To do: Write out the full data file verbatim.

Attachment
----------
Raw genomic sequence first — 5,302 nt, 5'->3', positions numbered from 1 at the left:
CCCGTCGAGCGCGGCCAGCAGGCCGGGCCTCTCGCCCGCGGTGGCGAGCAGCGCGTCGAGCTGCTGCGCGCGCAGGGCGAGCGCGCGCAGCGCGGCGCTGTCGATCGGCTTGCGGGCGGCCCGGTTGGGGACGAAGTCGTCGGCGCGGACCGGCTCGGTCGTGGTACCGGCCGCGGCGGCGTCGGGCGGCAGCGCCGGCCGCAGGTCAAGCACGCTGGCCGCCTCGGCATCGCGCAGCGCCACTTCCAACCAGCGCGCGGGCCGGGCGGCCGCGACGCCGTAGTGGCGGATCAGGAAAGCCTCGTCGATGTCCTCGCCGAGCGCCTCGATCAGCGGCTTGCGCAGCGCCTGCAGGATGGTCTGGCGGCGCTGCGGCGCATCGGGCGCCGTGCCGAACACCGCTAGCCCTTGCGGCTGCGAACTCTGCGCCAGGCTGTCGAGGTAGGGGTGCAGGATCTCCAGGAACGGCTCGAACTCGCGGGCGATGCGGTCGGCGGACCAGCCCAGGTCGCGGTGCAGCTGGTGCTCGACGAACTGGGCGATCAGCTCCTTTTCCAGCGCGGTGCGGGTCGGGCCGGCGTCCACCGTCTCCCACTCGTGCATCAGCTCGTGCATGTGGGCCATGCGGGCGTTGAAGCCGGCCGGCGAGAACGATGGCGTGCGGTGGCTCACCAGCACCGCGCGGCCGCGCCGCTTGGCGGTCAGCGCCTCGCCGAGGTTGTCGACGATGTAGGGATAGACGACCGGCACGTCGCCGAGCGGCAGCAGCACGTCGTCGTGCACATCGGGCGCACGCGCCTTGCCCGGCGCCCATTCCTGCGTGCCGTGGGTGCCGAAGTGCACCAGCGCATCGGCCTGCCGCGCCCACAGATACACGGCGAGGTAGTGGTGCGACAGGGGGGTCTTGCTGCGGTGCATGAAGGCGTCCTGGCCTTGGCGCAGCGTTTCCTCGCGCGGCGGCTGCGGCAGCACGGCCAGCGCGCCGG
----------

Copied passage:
Raw genomic sequence first — 5,302 nt, 5'->3', positions numbered from 1 at the left:
CCCGTCGAGCGCGGCCAGCAGGCCGGGCCTCTCGCCCGCGGTGGCGAGCAGCGCGTCGAGCTGCTGCGCGCGCAGGGCGAGCGCGCGCAGCGCGGCGCTGTCGATCGGCTTGCGGGCGGCCCGGTTGGGGACGAAGTCGTCGGCGCGGACCGGCTCGGTCGTGGTACCGGCCGCGGCGGCGTCGGGCGGCAGCGCCGGCCGCAGGTCAAGCACGCTGGCCGCCTCGGCATCGCGCAGCGCCACTTCCAACCAGCGCGCGGGCCGGGCGGCCGCGACGCCGTAGTGGCGGATCAGGAAAGCCTCGTCGATGTCCTCGCCGAGCGCCTCGATCAGCGGCTTGCGCAGCGCCTGCAGGATGGTCTGGCGGCGCTGCGGCGCATCGGGCGCCGTGCCGAACACCGCTAGCCCTTGCGGCTGCGAACTCTGCGCCAGGCTGTCGAGGTAGGGGTGCAGGATCTCCAGGAACGGCTCGAACTCGCGGGCGATGCGGTCGGCGGACCAGCCCAGGTCGCGGTGCAGCTGGTGCTCGACGAACTGGGCGATCAGCTCCTTTTCCAGCGCGGTGCGGGTCGGGCCGGCGTCCACCGTCTCCCACTCGTGCATCAGCTCGTGCATGTGGGCCATGCGGGCGTTGAAGCCGGCCGGCGAGAACGATGGCGTGCGGTGGCTCACCAGCACCGCGCGGCCGCGCCGCTTGGCGGTCAGCGCCTCGCCGAGGTTGTCGACGATGTAGGGATAGACGACCGGCACGTCGCCGAGCGGCAGCAGCACGTCGTCGTGCACATCGGGCGCACGCGCCTTGCCCGGCGCCCATTCCTGCGTGCCGTGGGTGCCGAAGTGCACCAGCGCATCGGCCTGCCGCGCCCACAGATACACGGCGAGGTAGTGGTGCGACAGGGGGGTCTTGCTGCGGTGCATGAAGGCGTCCTGGCCTTGGCGCAGCGTTTCCTCGCGCGGCGGCTGCGGCAGCACGGCCAGCGCGCCGG